- Sanders assumes $160 billion per year in savings relative to Thorpe because, they argue, he includes elective procedures like plastic surgery, which single-payer wouldn't cover. Thorpe disputes this: "Cosmetic surgery, really? That's $12 billion a year and in the second decimal of rounding." In other words: There's no way excluding plastic surgery can give you $160 billion of savings.
- Sanders assumes that states will pay $100 billion more per year in Medicaid and SCHIP spending than Thorpe does, because they think states will keep paying in the exact same amount they currently pay into those programs. Thorpe is skeptical, noting that in the Supreme Court's 2012 Obamacare ruling, it "said in essence you cannot force states to make spending on a expansion of Medicaid —how is the world can you expect states to contribute toward the costs of programs that are eliminated?"
Which is all to say that the gap between Thorpe and Sanders is the gap between an economist who is optimistic that single-payer can save some money and a campaign optimistic that it can save a huge amount of money. "Their savings numbers are — well, politely said — simply wrong," Thorpe writes in an email.
They're also apparently malleable. When I pointed out that the yearly savings numbers they were presenting on prescription drugs were literally impossible, the Sanders camp revised the number to $241 billion — huge and arguably implausible but not larger than total annual spending on prescription drugs. A follow-up email also revised down the assumed administrative savings from 16 percent to 13 percent and the savings on utilization up from $216 billion to a whopping $660 billion.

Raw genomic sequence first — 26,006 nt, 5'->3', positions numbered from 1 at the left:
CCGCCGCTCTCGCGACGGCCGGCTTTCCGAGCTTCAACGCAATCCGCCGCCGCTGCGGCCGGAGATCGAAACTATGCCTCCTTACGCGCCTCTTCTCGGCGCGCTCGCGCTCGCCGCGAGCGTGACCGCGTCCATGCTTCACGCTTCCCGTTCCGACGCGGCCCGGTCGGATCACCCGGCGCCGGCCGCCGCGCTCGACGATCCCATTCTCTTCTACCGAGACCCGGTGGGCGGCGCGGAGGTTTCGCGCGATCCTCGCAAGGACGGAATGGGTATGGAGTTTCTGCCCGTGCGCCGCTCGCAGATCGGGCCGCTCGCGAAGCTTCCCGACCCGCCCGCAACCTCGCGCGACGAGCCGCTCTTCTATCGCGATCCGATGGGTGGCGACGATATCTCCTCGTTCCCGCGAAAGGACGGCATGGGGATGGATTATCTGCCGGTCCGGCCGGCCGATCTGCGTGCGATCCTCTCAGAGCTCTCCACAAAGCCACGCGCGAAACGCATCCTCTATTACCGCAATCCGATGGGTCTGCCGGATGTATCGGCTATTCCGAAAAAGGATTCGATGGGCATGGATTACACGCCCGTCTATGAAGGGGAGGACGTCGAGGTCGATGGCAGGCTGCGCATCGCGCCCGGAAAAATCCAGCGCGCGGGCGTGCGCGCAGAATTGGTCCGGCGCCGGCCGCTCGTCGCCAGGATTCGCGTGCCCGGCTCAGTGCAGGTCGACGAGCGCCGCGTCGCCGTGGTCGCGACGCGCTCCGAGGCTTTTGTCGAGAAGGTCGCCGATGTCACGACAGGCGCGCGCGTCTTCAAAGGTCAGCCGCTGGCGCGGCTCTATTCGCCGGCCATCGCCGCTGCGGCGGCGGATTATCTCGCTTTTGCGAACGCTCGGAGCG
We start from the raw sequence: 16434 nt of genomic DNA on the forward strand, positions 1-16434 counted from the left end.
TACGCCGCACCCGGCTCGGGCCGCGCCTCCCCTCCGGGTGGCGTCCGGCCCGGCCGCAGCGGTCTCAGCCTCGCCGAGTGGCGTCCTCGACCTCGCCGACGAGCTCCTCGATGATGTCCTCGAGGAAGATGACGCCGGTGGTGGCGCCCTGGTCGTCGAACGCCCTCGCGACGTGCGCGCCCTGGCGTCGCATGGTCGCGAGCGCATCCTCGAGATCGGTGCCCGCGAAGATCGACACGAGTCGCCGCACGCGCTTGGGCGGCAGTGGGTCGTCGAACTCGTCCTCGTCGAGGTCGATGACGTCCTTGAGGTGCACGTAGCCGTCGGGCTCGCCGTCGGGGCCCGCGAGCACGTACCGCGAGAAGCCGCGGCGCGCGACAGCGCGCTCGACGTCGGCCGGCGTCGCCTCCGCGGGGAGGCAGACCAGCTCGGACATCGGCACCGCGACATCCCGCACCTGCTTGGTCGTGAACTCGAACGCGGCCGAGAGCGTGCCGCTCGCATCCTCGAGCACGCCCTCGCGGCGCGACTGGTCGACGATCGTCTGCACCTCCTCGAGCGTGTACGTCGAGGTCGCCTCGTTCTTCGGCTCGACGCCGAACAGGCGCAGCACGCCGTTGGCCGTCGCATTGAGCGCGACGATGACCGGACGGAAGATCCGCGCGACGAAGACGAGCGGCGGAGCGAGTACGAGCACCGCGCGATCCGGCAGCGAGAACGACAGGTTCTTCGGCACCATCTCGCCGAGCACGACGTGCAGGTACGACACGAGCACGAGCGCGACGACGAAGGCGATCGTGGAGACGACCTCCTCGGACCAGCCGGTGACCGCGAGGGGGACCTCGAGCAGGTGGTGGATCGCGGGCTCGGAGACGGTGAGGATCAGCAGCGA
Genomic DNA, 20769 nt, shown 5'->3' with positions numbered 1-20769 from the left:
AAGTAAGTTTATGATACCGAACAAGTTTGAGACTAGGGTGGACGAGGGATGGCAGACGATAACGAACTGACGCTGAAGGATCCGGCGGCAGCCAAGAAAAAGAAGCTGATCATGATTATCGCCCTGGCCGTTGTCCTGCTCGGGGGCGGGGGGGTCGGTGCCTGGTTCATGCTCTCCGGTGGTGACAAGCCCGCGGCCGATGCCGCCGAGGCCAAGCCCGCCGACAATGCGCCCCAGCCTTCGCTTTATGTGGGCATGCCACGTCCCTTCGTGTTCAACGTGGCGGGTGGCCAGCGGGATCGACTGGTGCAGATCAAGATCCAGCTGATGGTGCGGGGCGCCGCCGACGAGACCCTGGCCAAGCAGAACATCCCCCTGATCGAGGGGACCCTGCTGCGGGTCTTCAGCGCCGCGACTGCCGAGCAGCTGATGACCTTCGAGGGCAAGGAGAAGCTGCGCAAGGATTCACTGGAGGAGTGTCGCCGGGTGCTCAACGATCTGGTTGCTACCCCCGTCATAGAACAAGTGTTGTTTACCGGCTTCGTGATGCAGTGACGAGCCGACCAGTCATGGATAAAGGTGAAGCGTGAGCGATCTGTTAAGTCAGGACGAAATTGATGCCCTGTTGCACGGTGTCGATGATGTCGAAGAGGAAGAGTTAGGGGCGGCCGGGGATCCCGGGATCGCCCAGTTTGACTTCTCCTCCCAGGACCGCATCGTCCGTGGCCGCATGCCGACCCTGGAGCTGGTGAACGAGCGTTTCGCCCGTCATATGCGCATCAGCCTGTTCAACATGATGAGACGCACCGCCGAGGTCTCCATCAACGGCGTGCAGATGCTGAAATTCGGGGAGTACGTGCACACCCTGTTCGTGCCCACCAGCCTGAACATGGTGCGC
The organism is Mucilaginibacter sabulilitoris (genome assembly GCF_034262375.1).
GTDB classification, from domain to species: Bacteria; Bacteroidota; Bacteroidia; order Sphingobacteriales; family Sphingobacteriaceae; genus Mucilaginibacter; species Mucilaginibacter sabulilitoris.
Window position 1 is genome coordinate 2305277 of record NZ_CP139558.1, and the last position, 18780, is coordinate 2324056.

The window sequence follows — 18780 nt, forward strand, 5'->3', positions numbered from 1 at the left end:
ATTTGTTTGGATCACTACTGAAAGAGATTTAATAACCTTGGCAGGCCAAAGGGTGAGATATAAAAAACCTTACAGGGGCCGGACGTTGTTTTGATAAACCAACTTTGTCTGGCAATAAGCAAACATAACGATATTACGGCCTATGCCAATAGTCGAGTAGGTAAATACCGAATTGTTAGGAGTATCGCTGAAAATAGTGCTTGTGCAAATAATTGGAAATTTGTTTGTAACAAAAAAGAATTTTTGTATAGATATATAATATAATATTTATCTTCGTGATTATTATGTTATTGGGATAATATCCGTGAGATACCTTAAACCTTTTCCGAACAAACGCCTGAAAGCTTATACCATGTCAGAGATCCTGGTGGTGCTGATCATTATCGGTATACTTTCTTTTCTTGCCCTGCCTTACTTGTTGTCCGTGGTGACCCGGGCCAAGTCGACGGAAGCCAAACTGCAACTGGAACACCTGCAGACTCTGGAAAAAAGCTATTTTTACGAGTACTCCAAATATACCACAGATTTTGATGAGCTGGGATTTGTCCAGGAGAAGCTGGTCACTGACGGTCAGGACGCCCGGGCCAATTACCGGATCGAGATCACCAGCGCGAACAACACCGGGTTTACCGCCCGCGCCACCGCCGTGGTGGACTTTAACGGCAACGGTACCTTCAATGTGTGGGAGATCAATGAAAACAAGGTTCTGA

"They are just throwing things against the wall to see what sticks," Thorpe says.
A 20 percent tax hike?
Thorpe's more skeptical estimates in many cases derive from the attempt at implementing single-payer in Sanders's home state of Vermont. That effort assumed a 4.7 percent reduction in administrative costs — even before taking into account that the transition effort itself would cost a huge amount. That's the number Thorpe borrowed, and it's a big part of why he finds the plan to be more expensive than the Sanders campaign does. The Sanders camp argues this is too small because Vermont would still maintain Medicare and other federal health programs, adding complexity and reducing administrative savings.
Vermont also estimated that single-payer would require a 11.5 percent payroll tax on all businesses and a progressive income-based premium ranging from 0 percent to 9.5 percent, with the top rate kicking in for those at four times the poverty line ($102,000 for a family of four in 2017).
Thorpe, similarly, estimates that you'd need a 14.3 percent payroll tax on employers for a national single-payer plan, and a 5.7 percent income-based premium, for a combined 20 percent tax — about what Vermont estimated.
That's much higher than Sanders's campaign is suggesting; they want a 6.2 percent payroll tax and a 2.2 percent income-based premium, along with a large number of other tax increases on the wealthy.
Gunnels disputes the 20 percent tax increase figure in fiery terms. "That is absolutely absurd, it's absurd, it's outrageous," he said in a phone call. "It's coming from a gentleman that worked for Blue Cross Blue Shield. It's exactly what you would expect somebody who worked for BCBS to come up with. It's not even worthy of any type of serious reporting, because it would not happen."
Side note: It's true, Thorpe did once do a consulting assignment for BCBS, conducting "a study a decade or so ago looking at the racial and income characteristics of who enrolls in Medicare + Choice [now called Medicare Advantage] plans," per his recollection. But he's an academic who's broadly respected across the spectrum, and who's been sympathetic to single-payer in the past. The Sanders campaign's characterization here seems unfair, even ad hominem.